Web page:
Tuesday, January 27, 2015

The Rum Rebellion of 1808

     On January 26, 1808 there was the one and only military coup in Australia against the Governor who had attempted to control the sale of liquor.  Known as the "Rum Rebellion", it was a feud between the military and the Governor to control the sale of liquor in Australia.

     The “Rum Rebellion” in fact had many causes but it was Governor William Bligh’s attempt to stop the essentially illegal rum trade that was controlled by the local militia that proved the final straw.   In fairness to Bligh, he was merely carrying out orders from the Colonial Office which wanted to normalize trading in the colony which had been formally founded just 20 years before.  
     Yet Bligh, already infamous the inciting a mutiny on his ship The Bounty, was an abrasive character in his own right. On his trip to Australia to take over as governor he had chafed at command of the convoy being given to a junior naval officer, Captain Joseph Short, and so willfully disobeyed his orders (which led to Short firing a literal shot across his bows) before finally arresting Short and taking over the little convoy himself.
     His attitude in Australia did not endear him to many.   He arrived in Sydney in 1807 and his dictatorial manner made him powerful enemies.  He dismissed important men from their positions for no reason, he stopped giving land grants to the powerful – and gave them to himself instead, he evicted the poor and appropriated their land, he imprisoned those who wrote to complain and then he tried to stop the New South Wales Corps’ rum trade which made its members and local businessmen large profits.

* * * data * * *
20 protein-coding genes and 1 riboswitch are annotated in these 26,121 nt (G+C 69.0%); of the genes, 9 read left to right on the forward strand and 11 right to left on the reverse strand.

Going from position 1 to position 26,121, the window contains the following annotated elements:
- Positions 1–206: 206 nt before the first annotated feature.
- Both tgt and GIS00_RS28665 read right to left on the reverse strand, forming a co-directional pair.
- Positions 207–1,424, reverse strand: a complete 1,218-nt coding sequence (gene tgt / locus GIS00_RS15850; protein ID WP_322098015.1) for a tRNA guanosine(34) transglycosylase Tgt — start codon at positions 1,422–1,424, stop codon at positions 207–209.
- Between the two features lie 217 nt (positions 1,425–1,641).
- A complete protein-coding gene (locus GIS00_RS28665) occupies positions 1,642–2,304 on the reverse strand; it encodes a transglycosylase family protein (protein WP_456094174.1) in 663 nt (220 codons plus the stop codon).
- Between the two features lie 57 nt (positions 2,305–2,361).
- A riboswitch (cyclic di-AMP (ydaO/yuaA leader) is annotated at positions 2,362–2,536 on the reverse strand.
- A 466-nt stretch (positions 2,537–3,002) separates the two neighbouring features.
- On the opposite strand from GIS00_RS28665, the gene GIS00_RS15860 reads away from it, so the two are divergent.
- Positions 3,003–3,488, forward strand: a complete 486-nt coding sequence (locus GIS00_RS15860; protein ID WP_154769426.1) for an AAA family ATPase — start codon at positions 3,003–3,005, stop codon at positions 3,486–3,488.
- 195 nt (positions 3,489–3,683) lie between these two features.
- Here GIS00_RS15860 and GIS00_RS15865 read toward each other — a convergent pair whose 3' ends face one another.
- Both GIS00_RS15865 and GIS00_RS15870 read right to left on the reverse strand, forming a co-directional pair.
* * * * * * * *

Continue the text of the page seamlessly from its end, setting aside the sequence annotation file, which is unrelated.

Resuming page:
Matters when he came to a head when Bligh clashed with the irascible John MacArthur, a part-time officer in the Corps and burgeoning wool tycoon with considerable interests in the rum trade.   A disagreement over landing regulations led to MacArthur’s arrest. He was bailed on 25 January and the next day, under threat of arrest, he and supporters from the Corps and other prominent colonists marched against Bligh when he accused them of treasonous actions.  Marching to Government House with colors flying and band playing, Bligh was found hiding under the bed.  A rebel government was established in which MacArthur played a key part.
     After a period of house arrest Bligh was sent back to Britain, though he unsuccessfully tried to get help from the lieutenant-governor of Tasmania to help reinstate him on his way back.
William Bligh never seemed to be able to get the respect that he should, but when it comes to controlling the availability of liquor to the people, you don't want to say NO!  ;o)